Say What? Readers Sound Off on Gay Marriage, Gun Control, Birth Control, Food Trucks and More
Here are a few of the most talked about conversation starters we had in 2012.
One of our favorite features here at Patch is the Conversation Starter series, which poses a topical question to readers each and every Sunday.
Sometimes, these questions are tough to answer. For example, when we asked readers how schoold could boost security for students in light of the tragic shootings at Sandy Hook Elementary in Newtown, CT.
But sometimes, they're fun, like when we asked readers if they liked food trucks.
No matter the case, there was no shortage of chatter amongst readers this year. Given the time of year, here are some of the most talked about conversation starters we had in 2012.
A couple of days after the grim news of a shooter killing at least 20 children and at least seven others at a Newtown, CT, elementary school, we knew that police locally have beefed up patrols around St. Louis County elementary schools.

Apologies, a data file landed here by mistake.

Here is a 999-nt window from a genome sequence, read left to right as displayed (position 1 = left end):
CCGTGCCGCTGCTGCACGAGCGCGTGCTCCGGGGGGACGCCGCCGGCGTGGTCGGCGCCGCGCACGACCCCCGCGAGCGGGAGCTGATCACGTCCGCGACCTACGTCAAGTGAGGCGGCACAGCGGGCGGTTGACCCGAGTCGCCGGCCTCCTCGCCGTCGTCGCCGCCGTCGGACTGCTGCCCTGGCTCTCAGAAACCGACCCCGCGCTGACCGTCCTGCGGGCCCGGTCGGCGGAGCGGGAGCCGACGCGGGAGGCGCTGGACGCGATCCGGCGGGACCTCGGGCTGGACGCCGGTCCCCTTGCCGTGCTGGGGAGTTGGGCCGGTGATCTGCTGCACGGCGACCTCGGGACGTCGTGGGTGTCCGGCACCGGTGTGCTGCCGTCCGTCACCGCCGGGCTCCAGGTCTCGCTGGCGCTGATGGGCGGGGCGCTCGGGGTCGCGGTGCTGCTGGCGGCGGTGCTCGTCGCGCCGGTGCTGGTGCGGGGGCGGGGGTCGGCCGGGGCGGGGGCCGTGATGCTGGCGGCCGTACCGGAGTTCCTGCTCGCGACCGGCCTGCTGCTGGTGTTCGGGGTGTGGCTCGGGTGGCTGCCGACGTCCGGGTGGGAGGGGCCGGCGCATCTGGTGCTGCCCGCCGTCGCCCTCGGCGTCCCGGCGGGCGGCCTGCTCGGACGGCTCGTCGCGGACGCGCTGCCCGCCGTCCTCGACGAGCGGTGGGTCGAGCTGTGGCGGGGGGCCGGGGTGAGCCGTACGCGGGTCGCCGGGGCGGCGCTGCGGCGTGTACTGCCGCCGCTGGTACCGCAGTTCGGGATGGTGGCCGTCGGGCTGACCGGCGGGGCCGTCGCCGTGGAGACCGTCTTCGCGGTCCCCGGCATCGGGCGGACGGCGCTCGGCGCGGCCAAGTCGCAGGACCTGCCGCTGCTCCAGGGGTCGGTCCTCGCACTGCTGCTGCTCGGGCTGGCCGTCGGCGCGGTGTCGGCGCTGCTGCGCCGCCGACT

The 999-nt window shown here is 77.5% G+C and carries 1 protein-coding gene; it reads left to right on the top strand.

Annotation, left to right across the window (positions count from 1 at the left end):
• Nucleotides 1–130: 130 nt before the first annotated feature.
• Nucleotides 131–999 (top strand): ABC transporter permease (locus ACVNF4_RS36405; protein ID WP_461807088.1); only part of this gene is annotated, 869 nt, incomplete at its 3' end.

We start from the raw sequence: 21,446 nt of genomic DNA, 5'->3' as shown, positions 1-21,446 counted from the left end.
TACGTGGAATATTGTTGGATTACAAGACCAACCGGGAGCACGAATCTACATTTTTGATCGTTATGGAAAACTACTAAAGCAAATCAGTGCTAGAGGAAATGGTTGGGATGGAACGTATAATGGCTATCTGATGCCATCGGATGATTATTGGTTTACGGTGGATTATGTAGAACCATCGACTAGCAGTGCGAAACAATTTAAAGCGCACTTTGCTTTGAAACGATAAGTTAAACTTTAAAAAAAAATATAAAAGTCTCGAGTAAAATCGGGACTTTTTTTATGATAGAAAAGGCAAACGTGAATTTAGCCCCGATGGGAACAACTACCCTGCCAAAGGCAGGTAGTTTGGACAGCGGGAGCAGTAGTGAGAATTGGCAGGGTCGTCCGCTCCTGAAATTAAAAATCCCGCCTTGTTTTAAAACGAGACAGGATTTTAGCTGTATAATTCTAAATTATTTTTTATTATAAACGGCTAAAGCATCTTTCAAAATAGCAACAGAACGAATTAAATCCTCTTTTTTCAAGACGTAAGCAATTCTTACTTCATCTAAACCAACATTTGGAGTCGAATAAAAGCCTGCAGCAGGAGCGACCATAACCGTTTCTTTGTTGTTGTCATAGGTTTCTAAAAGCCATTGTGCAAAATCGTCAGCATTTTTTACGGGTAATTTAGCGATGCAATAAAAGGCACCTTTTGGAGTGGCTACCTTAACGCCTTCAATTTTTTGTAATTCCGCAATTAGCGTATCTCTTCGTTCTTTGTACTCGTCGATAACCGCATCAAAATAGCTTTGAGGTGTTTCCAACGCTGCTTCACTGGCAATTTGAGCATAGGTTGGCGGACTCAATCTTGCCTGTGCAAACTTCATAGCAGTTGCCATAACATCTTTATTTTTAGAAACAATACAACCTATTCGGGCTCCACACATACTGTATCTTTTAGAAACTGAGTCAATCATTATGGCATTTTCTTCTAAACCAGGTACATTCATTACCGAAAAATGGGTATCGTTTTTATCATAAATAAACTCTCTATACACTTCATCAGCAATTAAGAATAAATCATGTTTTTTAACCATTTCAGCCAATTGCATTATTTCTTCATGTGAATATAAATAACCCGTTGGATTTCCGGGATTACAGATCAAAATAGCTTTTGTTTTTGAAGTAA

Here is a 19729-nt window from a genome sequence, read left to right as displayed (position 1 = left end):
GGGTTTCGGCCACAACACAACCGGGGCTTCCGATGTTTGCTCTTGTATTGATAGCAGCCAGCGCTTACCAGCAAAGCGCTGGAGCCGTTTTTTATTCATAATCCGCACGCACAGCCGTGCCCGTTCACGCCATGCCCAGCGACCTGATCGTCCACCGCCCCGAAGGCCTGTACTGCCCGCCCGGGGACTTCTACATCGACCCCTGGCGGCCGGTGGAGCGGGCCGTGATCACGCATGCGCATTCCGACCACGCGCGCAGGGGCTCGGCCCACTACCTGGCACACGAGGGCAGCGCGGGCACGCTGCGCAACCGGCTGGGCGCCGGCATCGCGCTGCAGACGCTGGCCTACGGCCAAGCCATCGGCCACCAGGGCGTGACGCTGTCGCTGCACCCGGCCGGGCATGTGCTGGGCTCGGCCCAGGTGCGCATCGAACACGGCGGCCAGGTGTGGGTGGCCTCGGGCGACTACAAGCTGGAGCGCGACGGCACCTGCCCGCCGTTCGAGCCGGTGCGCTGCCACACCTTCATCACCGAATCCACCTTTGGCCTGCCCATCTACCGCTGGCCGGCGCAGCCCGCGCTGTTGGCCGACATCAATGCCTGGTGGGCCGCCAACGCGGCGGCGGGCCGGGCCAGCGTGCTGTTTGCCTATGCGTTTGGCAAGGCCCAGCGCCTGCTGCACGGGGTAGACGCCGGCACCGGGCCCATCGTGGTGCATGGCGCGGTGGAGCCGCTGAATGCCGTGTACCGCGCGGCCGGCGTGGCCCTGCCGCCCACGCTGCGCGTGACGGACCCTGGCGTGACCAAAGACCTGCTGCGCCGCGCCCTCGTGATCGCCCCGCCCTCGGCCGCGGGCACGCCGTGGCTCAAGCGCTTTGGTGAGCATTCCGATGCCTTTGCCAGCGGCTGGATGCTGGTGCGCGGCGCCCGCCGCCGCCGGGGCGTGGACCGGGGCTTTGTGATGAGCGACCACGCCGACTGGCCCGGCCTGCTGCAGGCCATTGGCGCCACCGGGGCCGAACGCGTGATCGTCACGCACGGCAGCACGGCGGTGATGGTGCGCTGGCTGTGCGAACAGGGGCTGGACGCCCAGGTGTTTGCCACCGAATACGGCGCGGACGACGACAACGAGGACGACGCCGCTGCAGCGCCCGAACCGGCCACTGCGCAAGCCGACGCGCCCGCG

As a parent, I think nothing of sending my child off to school every day. We just cannot wrap our heads around the thought of teachers, who should be explaining the three R's, not getting between our children and a gunman.
We think our children will be safe in the school when we put them on the bus or drop them off at the curb.
And when something horrible happens, we wonder if the schools should be doing more to protect them.
Is that unfair?
If your company said it must cut wages and benefits or it will go out of business, would you believe it?
That was really at the crux of the drama that played out over the 10 days surrounding Hostess Brands, the makers of iconic bakery names such as Twinkies, Ho-Hos and Wonder Bread.
The company says it won't survive without the cuts. The workers say they won't accept cuts. At what point does someone blink?